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Discussion Starter · #1 ·
Hey there Great to get back on this site, I have found my viscous unit in the transfer case has
locked up solid. So turning on a hard surface it makes lots of binding noise's.
So I thought I'd just get a new one, turns out there not made any more.
I found that John Craddock in the UK did change over units.
But I got an email back saying none in stock & no eta on new stock.
What are people with this problem doing ?? Seems 2nd hand is the only way to go,
but you don't know how many miles or what sort of driving the unit has done, so it
might last a week or a couple of years.. Look forward to find out what others have done..

Thanks Jeff
 

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1995-2002 Range Rover P38A
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I have just done a search and you are correct. A number of suppliers are now saying they are no longer available.

You could try Ashcroft Transmissions to see if they still have one in stock.

I did however find a place that rebuilds them Bell Engineering.
 

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Seems a lot of quite common parts are getting hard to find lately.
 

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Not to beat a dead horse but is there genuinely no way of servicing this viscous units? Drain the fluid and all?
 

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They are a sealed unit, the only way to open them up is with a hacksaw.
 
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I have just had a quick look on YouTube and I found a video how to service the viscous unit viscous unit unfortunately it is in Russian.
It is fairly self explanatory. The guy changed the oil and freed off the clutch. Bell engineering must do the same.
Apparently it is a silicon oil @ 10,000 cp viscosity and takes 250mls. Don't throw your old one away just yet.
 

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The viscous unit is supposed to slip at slow speed and act like a central diff does. The principle is that the oil viscosity increases at high slipping speeds, like when a wheel is spinning, and it grips more. The oil thickens up.

When I have tested mine on the car using a bar on a wheel hub, there is high resistance even at low speed. It needed a lot of force to turn it.

Interesting comment down below in the video comments section that Ashcrofts disagreed with his method.
 

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Discussion Starter · #11 ·
Well my problem is still there, on full lock there is a racheting sound from the front.
I've replaced the front diff as the oil was pretty silver & now I've replaced the viscous unit as I did the test that has been talked about here & still have a racheting sound on full lock . Whats the next thing to look at ??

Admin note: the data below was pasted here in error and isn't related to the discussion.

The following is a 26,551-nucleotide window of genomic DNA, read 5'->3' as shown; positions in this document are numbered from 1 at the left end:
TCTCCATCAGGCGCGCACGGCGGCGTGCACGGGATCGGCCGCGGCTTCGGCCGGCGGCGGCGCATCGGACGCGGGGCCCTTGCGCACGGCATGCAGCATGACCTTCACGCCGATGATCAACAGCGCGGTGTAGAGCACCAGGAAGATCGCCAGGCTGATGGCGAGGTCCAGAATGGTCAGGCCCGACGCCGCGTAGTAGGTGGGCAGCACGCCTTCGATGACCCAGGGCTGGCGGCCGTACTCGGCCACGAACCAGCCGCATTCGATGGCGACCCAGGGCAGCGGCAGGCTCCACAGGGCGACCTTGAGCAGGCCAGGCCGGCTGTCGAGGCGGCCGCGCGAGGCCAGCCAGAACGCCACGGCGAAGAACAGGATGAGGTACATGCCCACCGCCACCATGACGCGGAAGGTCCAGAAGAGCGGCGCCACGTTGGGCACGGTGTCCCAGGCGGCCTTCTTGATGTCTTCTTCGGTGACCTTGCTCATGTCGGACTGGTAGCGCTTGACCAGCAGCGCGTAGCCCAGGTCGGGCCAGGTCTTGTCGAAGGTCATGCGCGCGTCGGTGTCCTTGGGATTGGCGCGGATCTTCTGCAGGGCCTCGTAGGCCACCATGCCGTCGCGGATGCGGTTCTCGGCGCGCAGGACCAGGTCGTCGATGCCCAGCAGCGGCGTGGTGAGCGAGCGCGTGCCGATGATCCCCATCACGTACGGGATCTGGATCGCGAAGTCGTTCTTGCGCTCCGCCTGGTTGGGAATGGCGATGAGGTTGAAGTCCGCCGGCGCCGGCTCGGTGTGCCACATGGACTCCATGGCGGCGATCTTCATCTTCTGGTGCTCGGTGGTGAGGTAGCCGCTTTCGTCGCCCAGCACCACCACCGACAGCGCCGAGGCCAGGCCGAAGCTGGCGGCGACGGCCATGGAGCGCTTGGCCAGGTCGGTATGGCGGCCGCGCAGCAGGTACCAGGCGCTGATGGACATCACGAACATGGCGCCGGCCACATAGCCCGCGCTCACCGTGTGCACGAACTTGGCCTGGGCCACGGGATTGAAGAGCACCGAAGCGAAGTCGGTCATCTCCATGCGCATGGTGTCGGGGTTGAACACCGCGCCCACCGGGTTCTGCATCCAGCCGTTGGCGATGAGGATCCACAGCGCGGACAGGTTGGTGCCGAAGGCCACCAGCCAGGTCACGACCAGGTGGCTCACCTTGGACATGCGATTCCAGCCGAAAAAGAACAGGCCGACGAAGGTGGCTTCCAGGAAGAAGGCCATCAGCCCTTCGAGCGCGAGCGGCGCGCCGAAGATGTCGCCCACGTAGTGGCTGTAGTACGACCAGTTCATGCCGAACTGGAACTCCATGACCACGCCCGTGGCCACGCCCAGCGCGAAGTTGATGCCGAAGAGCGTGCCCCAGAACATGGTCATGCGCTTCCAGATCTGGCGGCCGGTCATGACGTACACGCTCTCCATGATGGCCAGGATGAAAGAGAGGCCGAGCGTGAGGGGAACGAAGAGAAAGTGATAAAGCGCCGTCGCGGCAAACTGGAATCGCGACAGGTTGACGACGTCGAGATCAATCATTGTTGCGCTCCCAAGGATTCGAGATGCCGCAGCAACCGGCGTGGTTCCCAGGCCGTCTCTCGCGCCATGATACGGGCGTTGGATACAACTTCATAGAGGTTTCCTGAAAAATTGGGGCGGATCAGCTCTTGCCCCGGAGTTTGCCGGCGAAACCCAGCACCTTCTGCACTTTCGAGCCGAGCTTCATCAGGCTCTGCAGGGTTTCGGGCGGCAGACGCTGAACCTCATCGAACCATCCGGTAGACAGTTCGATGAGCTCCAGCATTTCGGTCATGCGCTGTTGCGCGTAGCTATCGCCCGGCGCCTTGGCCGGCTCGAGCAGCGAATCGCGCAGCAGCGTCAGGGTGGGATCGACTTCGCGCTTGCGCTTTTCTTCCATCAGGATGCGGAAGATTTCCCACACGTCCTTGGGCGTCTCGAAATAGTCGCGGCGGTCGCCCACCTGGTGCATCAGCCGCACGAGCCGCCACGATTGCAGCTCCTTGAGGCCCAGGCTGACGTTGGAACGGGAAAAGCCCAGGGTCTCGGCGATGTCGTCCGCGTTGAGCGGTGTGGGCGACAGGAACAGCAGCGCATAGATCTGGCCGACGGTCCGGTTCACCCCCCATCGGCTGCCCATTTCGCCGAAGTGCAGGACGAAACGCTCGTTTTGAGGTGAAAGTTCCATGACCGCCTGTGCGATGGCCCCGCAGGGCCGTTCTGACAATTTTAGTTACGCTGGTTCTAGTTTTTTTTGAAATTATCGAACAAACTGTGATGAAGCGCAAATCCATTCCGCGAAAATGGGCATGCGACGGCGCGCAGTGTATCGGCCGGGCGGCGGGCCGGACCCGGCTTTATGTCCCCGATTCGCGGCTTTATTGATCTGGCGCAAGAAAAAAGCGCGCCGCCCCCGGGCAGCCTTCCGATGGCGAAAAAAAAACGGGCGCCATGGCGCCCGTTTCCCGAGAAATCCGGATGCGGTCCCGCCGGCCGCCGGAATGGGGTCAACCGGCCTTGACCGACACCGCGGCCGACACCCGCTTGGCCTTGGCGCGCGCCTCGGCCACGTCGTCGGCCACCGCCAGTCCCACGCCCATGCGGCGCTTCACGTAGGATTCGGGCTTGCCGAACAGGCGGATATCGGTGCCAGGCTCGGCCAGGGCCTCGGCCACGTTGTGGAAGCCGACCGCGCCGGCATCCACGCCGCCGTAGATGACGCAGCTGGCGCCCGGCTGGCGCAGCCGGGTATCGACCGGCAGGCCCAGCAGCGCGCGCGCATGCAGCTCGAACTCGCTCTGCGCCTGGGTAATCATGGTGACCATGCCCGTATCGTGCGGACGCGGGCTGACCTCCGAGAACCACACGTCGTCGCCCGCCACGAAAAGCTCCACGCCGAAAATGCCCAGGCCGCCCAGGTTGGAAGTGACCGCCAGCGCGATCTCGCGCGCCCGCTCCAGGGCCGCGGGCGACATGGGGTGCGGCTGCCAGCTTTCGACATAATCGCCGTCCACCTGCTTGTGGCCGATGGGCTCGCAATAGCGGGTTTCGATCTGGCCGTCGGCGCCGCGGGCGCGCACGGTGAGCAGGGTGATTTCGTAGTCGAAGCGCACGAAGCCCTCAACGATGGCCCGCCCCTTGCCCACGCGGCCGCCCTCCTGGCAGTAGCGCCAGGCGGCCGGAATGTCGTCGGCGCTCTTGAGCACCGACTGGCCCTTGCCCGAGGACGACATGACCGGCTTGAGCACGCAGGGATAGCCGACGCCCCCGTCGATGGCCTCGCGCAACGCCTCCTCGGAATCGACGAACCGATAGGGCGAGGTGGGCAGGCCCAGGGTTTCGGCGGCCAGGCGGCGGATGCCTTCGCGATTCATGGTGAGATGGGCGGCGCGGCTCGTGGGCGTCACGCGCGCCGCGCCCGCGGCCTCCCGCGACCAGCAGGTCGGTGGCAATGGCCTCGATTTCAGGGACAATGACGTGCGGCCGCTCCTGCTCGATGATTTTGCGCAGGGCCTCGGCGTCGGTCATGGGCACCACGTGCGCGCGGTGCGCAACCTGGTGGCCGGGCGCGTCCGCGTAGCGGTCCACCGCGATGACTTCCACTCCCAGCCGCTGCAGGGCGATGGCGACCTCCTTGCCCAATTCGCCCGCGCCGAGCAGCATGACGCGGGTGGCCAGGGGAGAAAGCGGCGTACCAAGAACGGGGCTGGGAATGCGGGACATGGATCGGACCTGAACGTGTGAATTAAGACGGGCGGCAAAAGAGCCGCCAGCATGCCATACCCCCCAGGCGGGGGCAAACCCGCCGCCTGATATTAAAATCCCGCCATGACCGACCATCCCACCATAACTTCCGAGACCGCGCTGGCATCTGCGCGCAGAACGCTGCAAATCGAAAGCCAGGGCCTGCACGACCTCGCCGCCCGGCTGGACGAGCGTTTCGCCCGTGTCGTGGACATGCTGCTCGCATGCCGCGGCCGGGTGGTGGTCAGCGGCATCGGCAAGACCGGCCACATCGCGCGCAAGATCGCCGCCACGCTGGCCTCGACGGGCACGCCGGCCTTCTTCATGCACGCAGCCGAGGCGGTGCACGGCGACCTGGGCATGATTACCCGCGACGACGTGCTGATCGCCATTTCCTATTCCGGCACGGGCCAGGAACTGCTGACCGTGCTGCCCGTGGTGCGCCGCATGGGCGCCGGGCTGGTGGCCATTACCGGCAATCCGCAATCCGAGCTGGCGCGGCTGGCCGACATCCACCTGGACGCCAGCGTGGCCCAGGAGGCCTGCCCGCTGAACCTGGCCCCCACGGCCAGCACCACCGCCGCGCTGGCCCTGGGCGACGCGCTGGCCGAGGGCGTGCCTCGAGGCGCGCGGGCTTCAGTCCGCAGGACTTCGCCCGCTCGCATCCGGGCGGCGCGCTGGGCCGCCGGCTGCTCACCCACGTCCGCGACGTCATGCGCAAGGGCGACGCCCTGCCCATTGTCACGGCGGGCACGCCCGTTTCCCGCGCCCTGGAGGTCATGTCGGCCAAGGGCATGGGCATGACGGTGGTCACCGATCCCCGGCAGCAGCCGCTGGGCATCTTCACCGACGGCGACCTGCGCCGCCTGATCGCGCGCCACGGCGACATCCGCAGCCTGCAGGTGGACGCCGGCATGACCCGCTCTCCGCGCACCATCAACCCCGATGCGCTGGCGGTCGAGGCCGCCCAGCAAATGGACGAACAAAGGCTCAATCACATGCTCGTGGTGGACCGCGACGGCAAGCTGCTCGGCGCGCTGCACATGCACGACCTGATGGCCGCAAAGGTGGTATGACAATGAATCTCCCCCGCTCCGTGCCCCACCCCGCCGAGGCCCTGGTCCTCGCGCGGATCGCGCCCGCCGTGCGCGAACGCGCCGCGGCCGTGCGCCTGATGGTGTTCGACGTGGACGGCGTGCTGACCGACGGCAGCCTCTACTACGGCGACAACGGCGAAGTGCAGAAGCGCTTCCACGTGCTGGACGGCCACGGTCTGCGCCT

thinking hub bearings & cv joints.. Should'nt be the cv's as I've got the RCV cv's & axles..
Any thoughts would be great.. Thanks Jeff
 

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A ratcheting sound is likely to be CV joints. A locked up VCU will make the tyres squeal going around a roundabout. With the "test" I assume you did the basic one, front wheel off the ground, transfer and gear box in neutral, using a socket and breaker bar on a wheel nut you should be able to very slowly rotate the front wheel. It takes some force, but you know it isn't locked solid. A good guide is if you have the wheel nuts correctly torqued, then you should be able to get the front wheel to rotate at about the slipping point of the wheel nut (i.e. the wheel nut is about to/does slightly tighten as you get the wheel to turn).
 

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He says the front. If it was coming from under the seat or rear floor pan area, then guaranteed to be a drive chain, however would cornering make it jump?
 

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Cornering will require extra power, so a worn chain is more likely to slip. I agree if it's from a front corner it's more likely to be CVs. Easy test for the chain is a standing start with a healthy dose of loud pedal.
 

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In a straight line, would the chain make a single sound from it jumping a row or would it just be a continuous ratchet noise tearing it up away from the lights?
 

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If you give it plenty of go, it will sound like a machine gun as they say. Moving off gently it might not jump at all. To test it, find a gradient. Pull up, select sport mode, floor it. If it sounds like you have machine gun where your transfer box should be, then it is the chain.
 

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If worn but not completely trashed, you may get a single click as it jumps one tooth when pulling away. Treating the throttle gently and it won't jump at all, flooring it, particularly on a gradient and you'll get a machine gun. It all depends how much torque you are putting through it. Be aware that if the chain is worn and you ignore the noise and let it keep skipping a tooth or two, the shock put through the gearbox will invert one of the internal clutches so you'll end up needing a replacement gearbox as well as a transfer case.
 
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